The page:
Once home to the United States's largest plutonium production site, the Hanford Nuclear Reservation in Washington state is laced with 56 million gallons of radioactive waste. The threat of an explosive accident at Hanford is all too real—an event that could be more catastrophic than Chernobyl.
The EPA designated Hanford the most toxic place in America; it is also the most expensive environmental clean-up job the world has ever seen, with a $677 billion price tag that keeps growing. Huge underground tanks, well past their life expectancy and full of boiling radioactive gunk, are leaking, infecting groundwater supplies and threatening the Columbia River.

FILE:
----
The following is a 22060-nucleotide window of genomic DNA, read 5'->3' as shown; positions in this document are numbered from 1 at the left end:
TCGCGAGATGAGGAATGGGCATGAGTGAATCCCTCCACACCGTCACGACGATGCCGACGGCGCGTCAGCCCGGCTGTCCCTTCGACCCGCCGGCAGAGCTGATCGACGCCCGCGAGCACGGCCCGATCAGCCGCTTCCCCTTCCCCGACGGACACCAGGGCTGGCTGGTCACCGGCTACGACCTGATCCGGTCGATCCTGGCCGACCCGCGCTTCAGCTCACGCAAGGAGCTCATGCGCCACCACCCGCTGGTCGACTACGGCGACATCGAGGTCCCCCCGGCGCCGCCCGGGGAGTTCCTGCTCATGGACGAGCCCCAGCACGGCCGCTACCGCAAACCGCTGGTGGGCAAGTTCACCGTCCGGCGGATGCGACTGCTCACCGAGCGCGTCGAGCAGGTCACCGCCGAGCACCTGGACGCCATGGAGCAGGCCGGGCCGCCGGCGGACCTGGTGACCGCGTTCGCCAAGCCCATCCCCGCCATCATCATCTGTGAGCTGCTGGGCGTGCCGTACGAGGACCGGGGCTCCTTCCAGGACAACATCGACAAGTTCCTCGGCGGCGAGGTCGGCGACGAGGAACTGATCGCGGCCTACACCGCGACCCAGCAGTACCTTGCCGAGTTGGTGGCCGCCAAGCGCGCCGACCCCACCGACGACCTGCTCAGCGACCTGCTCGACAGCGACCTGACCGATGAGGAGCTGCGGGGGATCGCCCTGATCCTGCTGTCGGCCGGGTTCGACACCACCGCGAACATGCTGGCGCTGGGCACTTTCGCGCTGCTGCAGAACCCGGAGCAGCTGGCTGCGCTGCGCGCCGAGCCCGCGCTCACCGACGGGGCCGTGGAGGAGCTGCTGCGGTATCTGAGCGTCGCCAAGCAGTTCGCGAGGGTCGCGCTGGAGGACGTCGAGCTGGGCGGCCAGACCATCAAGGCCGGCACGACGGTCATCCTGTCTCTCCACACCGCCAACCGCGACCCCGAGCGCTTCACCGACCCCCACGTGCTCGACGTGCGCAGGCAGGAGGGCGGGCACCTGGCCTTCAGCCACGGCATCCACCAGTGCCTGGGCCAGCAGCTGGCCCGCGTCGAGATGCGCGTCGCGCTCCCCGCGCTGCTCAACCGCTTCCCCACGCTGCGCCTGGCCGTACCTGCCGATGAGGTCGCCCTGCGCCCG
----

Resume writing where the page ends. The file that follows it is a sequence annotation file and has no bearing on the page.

Whistleblowers, worried that the worst is ahead, are now speaking out, begging to be heard and hoping their pleas help bring attention to the dire situation at Hanford. Aside from a few feisty community groups and handful of Indigenous activists, there is very little public scrutiny of the clean-up process, which is managed by the Department of Energy and carried out by contractors with shoddy track records, like Bechtel. In the context of renewed support for atomic power as a means of combating climate change, Atomic Days provides a much-needed refutation of the myths of nuclear technology—from weapons to electricity—and shines a spotlight on the ravages of Hanford and its threat to communities, workers and the global environment.